Hormone replacement therapy (HRT)
By Kay Quinn, Healthbeat Reporter
St. Louis, MO (KSDK) - It's one of the most difficult health questions many women face as they work through menopause: whether to take hormone replacement therapy.
In this week's "8 Ways to Prevent Cancer" segment, we answer the question: how much does HRT raise a woman's risk of breast cancer?
"I think everyone agrees, hormones are not a long term solution," says Dr. Graham Colditz, a researcher at the Siteman Cancer Center.
Hormone replacement therapy (HRT) was once touted as a huge health benefit for women, particularly for preventing heart disease at mid-life. But that prescription changed drastically when HRT was found to greatly increase the risk of breast cancer.
"The combination of estrogen plus progestin or Prempro will double risk in five to ten years," says Dr. Colditz.
It's the circulating hormones in women after menopause that are directly related to breast cancer.
That means even unopposed estrogen like Premarin, or testosterone supplements carry a risk because they're ultimately converted in the body to the same estrogen that causes breast cancer.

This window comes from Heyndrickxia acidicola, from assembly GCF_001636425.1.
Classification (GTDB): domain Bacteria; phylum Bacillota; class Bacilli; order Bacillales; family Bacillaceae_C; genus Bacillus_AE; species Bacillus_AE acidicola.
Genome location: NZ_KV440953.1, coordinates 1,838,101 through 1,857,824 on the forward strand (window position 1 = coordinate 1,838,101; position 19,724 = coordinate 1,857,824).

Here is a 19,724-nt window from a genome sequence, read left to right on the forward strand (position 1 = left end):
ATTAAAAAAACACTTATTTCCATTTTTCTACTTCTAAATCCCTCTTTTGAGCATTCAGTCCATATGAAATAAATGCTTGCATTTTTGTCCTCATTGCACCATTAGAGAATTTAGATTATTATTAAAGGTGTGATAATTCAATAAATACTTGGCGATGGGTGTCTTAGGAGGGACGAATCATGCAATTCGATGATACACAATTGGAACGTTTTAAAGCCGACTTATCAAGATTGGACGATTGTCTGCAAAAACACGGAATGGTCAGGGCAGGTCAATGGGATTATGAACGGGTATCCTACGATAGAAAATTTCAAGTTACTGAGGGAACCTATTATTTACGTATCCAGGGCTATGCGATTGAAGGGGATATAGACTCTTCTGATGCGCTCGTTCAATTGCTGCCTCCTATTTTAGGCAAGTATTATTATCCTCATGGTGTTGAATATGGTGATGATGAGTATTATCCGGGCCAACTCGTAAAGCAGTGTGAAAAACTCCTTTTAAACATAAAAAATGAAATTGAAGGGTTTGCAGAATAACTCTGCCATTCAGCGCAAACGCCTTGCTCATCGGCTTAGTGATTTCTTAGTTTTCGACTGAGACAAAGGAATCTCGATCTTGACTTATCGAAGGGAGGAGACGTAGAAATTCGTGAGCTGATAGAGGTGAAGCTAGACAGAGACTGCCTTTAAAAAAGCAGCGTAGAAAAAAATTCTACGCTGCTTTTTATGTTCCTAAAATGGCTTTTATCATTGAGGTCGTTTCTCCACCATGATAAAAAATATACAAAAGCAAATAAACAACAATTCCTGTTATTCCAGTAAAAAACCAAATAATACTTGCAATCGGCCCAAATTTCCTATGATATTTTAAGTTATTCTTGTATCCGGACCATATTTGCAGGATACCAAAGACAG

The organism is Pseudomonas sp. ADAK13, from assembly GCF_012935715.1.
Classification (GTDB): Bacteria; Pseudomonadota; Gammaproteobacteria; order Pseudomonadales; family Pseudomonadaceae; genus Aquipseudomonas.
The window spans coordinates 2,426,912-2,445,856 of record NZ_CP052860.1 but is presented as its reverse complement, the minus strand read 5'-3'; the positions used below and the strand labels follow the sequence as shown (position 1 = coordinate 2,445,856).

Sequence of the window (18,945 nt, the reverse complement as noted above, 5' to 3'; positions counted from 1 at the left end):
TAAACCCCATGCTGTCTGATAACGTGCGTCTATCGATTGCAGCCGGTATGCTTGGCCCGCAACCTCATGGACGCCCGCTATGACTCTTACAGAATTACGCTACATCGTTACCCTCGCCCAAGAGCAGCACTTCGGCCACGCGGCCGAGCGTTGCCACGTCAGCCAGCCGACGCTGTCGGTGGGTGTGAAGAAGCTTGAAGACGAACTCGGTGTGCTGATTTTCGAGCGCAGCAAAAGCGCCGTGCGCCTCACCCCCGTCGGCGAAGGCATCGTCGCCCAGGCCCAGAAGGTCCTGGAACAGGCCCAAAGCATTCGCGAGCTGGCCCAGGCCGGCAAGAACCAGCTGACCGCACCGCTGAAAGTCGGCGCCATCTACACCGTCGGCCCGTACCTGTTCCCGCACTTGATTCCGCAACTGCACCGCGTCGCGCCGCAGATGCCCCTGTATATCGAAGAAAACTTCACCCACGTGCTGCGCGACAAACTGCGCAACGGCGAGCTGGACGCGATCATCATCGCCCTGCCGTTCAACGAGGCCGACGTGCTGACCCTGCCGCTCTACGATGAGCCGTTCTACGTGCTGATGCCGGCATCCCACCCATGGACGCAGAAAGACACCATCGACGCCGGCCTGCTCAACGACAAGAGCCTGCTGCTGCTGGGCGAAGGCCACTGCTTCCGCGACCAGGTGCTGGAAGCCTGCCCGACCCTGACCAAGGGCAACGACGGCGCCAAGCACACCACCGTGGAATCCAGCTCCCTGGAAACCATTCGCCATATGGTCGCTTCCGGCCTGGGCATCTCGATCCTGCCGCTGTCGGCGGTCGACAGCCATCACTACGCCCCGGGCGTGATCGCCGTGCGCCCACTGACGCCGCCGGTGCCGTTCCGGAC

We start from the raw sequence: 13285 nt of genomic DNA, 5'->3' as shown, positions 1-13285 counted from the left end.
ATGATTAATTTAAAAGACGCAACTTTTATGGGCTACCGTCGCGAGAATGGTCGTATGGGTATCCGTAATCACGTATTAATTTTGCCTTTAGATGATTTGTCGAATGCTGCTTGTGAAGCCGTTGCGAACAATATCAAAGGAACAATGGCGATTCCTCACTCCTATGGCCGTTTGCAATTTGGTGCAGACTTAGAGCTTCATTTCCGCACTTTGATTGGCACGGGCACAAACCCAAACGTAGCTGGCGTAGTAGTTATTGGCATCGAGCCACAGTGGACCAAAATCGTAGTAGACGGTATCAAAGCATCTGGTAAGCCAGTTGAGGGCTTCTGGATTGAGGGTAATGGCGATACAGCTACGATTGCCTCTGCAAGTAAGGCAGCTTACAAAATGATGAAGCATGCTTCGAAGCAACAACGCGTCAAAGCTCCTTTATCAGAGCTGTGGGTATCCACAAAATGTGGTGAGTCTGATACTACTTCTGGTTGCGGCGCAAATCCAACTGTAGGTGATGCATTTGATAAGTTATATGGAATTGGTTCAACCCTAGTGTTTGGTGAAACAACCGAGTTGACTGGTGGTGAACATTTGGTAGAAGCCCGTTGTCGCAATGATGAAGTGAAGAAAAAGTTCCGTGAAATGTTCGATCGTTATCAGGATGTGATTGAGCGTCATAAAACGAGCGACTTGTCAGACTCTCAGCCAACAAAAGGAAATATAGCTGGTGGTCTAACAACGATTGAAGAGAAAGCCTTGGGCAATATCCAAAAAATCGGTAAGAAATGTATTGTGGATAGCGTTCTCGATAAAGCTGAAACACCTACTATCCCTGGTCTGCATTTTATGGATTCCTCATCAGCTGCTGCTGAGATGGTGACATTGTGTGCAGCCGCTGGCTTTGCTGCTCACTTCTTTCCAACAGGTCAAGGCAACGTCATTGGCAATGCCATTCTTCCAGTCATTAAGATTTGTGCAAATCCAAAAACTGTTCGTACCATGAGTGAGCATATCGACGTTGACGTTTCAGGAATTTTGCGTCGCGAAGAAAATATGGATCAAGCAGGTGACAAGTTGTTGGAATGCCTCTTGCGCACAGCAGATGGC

"The risk over five to ten years is probably a 30 percent increase," says Dr. Colditz.
Dr. Colditz says even bio-identical hormones raise the risk.
He recommends talking with your doctor to balance individual risks against any potential benefit from HRT, or looking for alternative ways of dealing with the symptoms of menopause.
What would he recommend for his wife?
"I'd actually go with use of vaginal cream, estrogen low dose for symptom relief there and again no long term oral hormone," says Dr. Colditz.
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